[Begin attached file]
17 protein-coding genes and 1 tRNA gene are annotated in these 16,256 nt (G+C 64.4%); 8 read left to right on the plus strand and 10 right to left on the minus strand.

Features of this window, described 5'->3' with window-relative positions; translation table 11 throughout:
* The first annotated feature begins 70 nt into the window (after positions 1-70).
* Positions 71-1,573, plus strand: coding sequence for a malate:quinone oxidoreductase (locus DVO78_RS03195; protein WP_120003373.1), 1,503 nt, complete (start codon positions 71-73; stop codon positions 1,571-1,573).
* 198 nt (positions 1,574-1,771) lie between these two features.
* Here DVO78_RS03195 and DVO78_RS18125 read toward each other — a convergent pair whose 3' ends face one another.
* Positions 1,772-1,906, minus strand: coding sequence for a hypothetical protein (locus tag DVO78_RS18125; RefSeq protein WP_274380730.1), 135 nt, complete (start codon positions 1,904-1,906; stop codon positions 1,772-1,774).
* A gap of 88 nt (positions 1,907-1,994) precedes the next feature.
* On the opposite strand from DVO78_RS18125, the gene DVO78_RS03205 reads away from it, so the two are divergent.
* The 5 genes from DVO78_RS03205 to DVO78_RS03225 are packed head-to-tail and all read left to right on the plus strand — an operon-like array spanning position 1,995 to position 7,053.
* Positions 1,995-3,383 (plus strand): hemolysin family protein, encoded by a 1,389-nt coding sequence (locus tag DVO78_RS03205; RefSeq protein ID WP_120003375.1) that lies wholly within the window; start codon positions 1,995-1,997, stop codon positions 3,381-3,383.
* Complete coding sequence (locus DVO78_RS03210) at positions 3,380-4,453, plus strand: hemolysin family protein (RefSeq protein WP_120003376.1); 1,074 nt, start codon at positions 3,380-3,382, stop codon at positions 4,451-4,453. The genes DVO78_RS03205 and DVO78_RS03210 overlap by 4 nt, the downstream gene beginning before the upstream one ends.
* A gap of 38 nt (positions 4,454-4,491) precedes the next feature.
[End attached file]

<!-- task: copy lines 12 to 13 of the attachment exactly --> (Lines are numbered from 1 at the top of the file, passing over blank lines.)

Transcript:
* Complete coding sequence (locus DVO78_RS03210) at positions 3,380-4,453, plus strand: hemolysin family protein (RefSeq protein WP_120003376.1); 1,074 nt, start codon at positions 3,380-3,382, stop codon at positions 4,451-4,453. The genes DVO78_RS03205 and DVO78_RS03210 overlap by 4 nt, the downstream gene beginning before the upstream one ends.
* A gap of 38 nt (positions 4,454-4,491) precedes the next feature.